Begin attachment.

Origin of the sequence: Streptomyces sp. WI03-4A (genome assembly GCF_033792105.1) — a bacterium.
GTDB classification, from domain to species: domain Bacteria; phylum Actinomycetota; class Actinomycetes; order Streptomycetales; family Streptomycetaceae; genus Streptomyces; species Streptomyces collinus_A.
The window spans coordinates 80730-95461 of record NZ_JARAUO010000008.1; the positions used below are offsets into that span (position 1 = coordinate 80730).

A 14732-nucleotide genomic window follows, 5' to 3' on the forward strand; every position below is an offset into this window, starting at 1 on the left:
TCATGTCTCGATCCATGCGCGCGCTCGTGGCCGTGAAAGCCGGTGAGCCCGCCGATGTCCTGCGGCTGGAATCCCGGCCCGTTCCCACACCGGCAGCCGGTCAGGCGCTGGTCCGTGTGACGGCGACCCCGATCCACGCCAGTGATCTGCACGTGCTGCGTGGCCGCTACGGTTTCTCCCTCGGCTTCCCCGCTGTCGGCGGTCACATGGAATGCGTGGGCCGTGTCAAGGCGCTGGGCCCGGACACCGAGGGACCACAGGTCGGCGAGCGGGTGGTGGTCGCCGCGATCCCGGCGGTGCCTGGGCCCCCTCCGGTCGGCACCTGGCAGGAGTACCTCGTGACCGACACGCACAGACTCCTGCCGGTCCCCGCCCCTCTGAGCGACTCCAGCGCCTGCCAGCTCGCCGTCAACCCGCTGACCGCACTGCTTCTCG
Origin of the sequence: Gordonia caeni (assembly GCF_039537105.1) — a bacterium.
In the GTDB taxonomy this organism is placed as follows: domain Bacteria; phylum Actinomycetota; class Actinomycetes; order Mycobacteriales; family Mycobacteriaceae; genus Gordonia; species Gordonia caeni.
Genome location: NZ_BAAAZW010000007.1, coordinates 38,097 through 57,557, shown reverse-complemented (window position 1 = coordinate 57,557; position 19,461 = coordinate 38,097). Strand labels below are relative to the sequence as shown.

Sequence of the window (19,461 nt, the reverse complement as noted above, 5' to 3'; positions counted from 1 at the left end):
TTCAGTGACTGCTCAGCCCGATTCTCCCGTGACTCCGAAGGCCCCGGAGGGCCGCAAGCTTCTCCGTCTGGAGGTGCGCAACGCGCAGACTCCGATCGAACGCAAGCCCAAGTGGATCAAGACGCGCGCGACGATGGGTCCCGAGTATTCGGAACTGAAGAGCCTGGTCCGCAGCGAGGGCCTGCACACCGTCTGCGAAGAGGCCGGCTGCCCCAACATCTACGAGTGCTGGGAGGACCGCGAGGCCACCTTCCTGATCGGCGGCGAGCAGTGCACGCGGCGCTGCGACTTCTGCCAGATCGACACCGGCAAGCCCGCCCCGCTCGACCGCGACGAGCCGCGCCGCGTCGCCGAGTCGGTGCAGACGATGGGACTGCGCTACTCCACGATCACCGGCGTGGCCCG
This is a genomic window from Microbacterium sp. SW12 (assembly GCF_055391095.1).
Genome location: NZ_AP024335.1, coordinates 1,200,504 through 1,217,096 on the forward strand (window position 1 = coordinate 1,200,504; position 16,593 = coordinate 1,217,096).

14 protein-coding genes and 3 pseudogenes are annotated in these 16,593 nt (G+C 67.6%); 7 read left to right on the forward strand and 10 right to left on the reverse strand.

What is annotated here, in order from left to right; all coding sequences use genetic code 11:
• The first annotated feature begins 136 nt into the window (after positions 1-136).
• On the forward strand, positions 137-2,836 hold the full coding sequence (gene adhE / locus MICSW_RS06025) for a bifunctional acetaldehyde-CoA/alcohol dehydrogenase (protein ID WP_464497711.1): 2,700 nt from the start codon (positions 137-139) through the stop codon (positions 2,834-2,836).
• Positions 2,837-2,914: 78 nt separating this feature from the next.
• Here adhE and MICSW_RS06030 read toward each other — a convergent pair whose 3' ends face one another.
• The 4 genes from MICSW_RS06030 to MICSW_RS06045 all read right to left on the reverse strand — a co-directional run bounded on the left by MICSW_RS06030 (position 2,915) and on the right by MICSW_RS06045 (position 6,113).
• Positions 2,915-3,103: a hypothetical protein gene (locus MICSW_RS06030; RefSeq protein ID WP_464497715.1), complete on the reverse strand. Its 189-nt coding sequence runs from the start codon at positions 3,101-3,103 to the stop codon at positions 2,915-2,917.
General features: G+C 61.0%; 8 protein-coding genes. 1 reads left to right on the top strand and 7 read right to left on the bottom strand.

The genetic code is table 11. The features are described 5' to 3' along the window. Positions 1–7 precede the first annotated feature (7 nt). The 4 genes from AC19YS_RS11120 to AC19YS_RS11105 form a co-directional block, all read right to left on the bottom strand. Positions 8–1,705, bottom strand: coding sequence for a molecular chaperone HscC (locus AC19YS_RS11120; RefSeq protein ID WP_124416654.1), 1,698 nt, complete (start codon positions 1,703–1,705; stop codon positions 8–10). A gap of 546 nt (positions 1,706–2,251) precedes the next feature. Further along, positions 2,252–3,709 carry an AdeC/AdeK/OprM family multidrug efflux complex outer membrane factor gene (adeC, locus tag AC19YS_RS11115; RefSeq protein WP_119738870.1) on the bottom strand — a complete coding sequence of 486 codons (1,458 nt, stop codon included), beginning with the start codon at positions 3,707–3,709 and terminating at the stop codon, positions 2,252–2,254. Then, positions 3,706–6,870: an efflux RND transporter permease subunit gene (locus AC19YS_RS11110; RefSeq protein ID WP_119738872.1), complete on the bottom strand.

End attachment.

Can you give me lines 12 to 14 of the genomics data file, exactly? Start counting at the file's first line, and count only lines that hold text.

Genome location: NZ_AP024335.1, coordinates 1,200,504 through 1,217,096 on the forward strand (window position 1 = coordinate 1,200,504; position 16,593 = coordinate 1,217,096).

14 protein-coding genes and 3 pseudogenes are annotated in these 16,593 nt (G+C 67.6%); 7 read left to right on the forward strand and 10 right to left on the reverse strand.

What is annotated here, in order from left to right; all coding sequences use genetic code 11: